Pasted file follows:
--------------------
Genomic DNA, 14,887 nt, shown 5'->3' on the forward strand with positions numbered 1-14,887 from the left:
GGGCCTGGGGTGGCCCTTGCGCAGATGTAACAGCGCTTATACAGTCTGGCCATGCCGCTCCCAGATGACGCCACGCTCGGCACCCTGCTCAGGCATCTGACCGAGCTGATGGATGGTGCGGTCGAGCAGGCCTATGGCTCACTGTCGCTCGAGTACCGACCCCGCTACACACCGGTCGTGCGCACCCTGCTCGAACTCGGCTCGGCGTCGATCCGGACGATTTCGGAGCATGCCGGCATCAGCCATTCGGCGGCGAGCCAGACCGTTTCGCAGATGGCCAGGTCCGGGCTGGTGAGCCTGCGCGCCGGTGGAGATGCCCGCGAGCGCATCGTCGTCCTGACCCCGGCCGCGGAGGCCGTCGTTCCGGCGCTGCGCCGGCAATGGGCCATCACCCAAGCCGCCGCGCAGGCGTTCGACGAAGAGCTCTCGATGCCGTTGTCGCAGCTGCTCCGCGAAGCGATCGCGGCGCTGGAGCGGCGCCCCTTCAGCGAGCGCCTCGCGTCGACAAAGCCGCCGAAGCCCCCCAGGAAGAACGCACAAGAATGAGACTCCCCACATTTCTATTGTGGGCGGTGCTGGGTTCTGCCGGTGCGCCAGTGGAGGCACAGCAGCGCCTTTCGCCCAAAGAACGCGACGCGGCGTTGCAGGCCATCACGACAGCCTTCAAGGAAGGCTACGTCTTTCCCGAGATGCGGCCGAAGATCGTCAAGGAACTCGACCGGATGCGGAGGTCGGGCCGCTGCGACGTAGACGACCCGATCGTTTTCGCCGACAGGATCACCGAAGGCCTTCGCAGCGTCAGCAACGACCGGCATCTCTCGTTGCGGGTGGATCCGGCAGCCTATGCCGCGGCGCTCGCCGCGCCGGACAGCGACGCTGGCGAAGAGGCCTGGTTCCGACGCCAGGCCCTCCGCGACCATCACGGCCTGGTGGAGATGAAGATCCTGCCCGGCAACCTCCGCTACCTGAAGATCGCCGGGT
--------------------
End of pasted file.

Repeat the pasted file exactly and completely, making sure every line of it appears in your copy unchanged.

Genomic DNA, 14,887 nt, shown 5'->3' on the forward strand with positions numbered 1-14,887 from the left:
GGGCCTGGGGTGGCCCTTGCGCAGATGTAACAGCGCTTATACAGTCTGGCCATGCCGCTCCCAGATGACGCCACGCTCGGCACCCTGCTCAGGCATCTGACCGAGCTGATGGATGGTGCGGTCGAGCAGGCCTATGGCTCACTGTCGCTCGAGTACCGACCCCGCTACACACCGGTCGTGCGCACCCTGCTCGAACTCGGCTCGGCGTCGATCCGGACGATTTCGGAGCATGCCGGCATCAGCCATTCGGCGGCGAGCCAGACCGTTTCGCAGATGGCCAGGTCCGGGCTGGTGAGCCTGCGCGCCGGTGGAGATGCCCGCGAGCGCATCGTCGTCCTGACCCCGGCCGCGGAGGCCGTCGTTCCGGCGCTGCGCCGGCAATGGGCCATCACCCAAGCCGCCGCGCAGGCGTTCGACGAAGAGCTCTCGATGCCGTTGTCGCAGCTGCTCCGCGAAGCGATCGCGGCGCTGGAGCGGCGCCCCTTCAGCGAGCGCCTCGCGTCGACAAAGCCGCCGAAGCCCCCCAGGAAGAACGCACAAGAATGAGACTCCCCACATTTCTATTGTGGGCGGTGCTGGGTTCTGCCGGTGCGCCAGTGGAGGCACAGCAGCGCCTTTCGCCCAAAGAACGCGACGCGGCGTTGCAGGCCATCACGACAGCCTTCAAGGAAGGCTACGTCTTTCCCGAGATGCGGCCGAAGATCGTCAAGGAACTCGACCGGATGCGGAGGTCGGGCCGCTGCGACGTAGACGACCCGATCGTTTTCGCCGACAGGATCACCGAAGGCCTTCGCAGCGTCAGCAACGACCGGCATCTCTCGTTGCGGGTGGATCCGGCAGCCTATGCCGCGGCGCTCGCCGCGCCGGACAGCGACGCTGGCGAAGAGGCCTGGTTCCGACGCCAGGCCCTCCGCGACCATCACGGCCTGGTGGAGATGAAGATCCTGCCCGGCAACCTCCGCTACCTGAAGATCGCCGGGT